Four studies were conducted to identify why animals are implemented in the guidelines for the development of new classes of drug.5, 16-18 Based on these studies, it can be concluded that animal studies often have only limited value in the development of, for example, monoclonal antibodies. These animal studies are implemented in the guidelines, because the design of the development process of new drug classes is experience-driven, rather than being science-driven.

Escaping the animal studies lock-in

Based on the six studies in my thesis, I formulated five recommendations to reduce animal testing in drug development:

a) Governments should create incentives for the pharmaceutical industry to develop and use methods that can substitute animal studies; incentives could be created by rewarding the use of innovative methods and discouraging the use of animal studies.

b) The acceptance of patented innovative methods in regulation will accelerate the innovation process; the patenting of new methods will enable the costs of the development and validation to be recovered.

c) The revision of the validation process will contribute to the implementation of innovative methods; humane endpoints should be used as the reference for validation.

d) ‘Smart’ regulation, enabling science-driven drug development will contribute to the reduction of animal studies; smart regulation provides the opportunity to deviate from the drug development requirements, and thereby enables the use of innovative methods that are not validated.

e) Research on the predictive value of animal studies will increase the innovation process; if more research shows that the predictive value of animal studies is limited, then the legitimacy to use animals as models for humans will decrease, and this will provide opportunities for the implementation of innovative methods.

Dr Marlous Kooijman
Innovation Studies
Copernicus Institute for Sustainable Development
Utrecht University
Heidelberglaan 2
3584 CS, Utrecht
The Netherlands




1 Anon. (2010). Report from the Commission to the Council and the European Parliament: Sixth Report on the Statistics on the Number Of Animals Used for Experimental and Other Scientific Purposes in the Member States of the European Union, SEC(2010) 1107, 15pp. Brussels, Belgium: European Commission. Available at: (Accessed 23.07.13).
2 Abbott, A. (2008). More than a cosmetic change. Nature, London 438, 144–146.
3 Igarashi, T.I., Nakane, S. & Kitagawa, T. (1995). Predictability of clinical adverse reactions of drugsby general pharmacology studies. Journal of Toxicological Sciences 20, 77–92.
4 Olson, H., Betton, G., Robinson, D., Thomas, K., Monro, A., Kolaja, G., Lilly, P., Sanders, J., Sipes, G.,Bracken, W., Dorato, M., Van Deun, K., Smith, P., Berger, B. & Heller, A. (2000). Concordance of the toxicity of pharmaceuticals in humans and in animals. Regulatory Toxicology & Pharmacology 32, 56–67.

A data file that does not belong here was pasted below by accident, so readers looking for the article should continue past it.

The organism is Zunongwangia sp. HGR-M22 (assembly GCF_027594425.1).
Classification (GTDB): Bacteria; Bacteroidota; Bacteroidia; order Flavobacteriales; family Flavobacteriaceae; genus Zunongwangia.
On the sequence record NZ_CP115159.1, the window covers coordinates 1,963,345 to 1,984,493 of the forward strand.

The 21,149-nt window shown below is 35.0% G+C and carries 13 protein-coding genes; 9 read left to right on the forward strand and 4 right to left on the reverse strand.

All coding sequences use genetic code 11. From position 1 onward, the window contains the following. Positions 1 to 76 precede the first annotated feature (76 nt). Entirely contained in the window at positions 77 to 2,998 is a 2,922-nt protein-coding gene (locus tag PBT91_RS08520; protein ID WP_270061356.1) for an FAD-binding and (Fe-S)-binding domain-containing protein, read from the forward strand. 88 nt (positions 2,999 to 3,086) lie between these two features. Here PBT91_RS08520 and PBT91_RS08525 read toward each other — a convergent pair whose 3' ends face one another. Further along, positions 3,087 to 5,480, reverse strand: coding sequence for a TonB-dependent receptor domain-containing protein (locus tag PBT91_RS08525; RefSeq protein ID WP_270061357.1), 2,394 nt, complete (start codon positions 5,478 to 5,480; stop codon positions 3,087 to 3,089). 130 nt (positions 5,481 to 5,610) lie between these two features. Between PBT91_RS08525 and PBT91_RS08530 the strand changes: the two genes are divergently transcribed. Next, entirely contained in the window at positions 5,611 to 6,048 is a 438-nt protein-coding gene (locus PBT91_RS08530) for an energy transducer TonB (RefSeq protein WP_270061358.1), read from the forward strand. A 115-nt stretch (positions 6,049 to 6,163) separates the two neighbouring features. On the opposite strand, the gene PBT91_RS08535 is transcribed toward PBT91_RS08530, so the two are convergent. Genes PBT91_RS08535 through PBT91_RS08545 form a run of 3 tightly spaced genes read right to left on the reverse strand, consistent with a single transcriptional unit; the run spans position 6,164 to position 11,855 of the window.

5 Van Meer, P.J.K., Kooijman, M., van der Laan, J.W.,Moors, E.H.M. & Schellekens, H. (2013). The value of non-human primates in the development of monoclonal antibodies. Nature Biotechnology 31, 881–882.
6 Anon. (1986). Council Directive 86/609/EEC of 24 November 1986 on the approximation of laws, regulations and administrative provisions of the Member States regarding the protection of animals used for experimental and other scientific purposes.Official Journal of the European Union L358, 18.12.1986, 1–28.
7 Kooijman, M. (2013). Why Animals are Still Being Used in Drug Development: An Innovation System Perspective, 208pp. [PhD Thesis, Utrecht University.] Ede, The Netherlands: GVO Drukkers & Vormgevers B.V.
8 Fagerberg, J. (2006). Innovation: A guide to the literature. In The Oxford Handbook of Innovation, 1st edition (ed. J. Fagerberg, D.C. Mowery, & R.R. Nelson), pp. 1–26. Oxford, UK: University Press.
9 Edquist, C. (1997). Systems of Innovation: Technologies, Institutions, and Organizations, 432pp. Abingdon, Oxfordshire, UK: Routledge.
10 Lundvall, B-Å., Johnson, B., Andersen, E.S. & Dalum, B. (2002). National systems of production, innovation and competence building. Research Policy 31, 213–231.
11 Markard, J. & Truffer, B. (2008). Technological innovation systems and the multi-level perspective: Towards an integrated framework. Research Policy 37, 596–615.
12 Scott, W.R. (2008). Institutions and Organizations— Ideas and Interests, Third Edn, 266pp. Thousand Oaks, CA, USA: Sage Publications, Inc.
13 Thornton, P.H., Ocasio, W. & Lounsbury, M. (2012). The Institutional Logics Perspective — A New Approach to Culture, Structure and Process, First Edn, 234pp. Oxford, UK: Oxford University Press.
14 Reay, T. & Hinings, C.R. (2009). Managing the rivalry of competing institutional logics. Organization Studies 30, 629–652.
15 Alford, R.R. & Friedland, R. (1985). Powers of Theory: Capitalism, the State, and Democracy, 502pp. Cambridge, UK: Cambridge University Press.
16 Kooijman, M., van Meer, P.J.K., Moors, E.H.M. & Schellekens, H. (2012). Thirty years of preclinical safety evaluation of biopharmaceuticals: Did scientific progress lead to appropriate regulatory guidance? Expert Opinion on Drug Safety 11, 797–801.
17 Kooijman, M., van Meer, P.J.K., Gispen-de Wied, C.C., Moors, E.H.M., Hekkert, M.P. & Schellekens, H. (2013). Risk-based approach for the nonclinical development of ATMPs — useful strategy to realize science-driven regulatory drug testing? Regulatory Toxicology & Pharmacology 67, 221–225.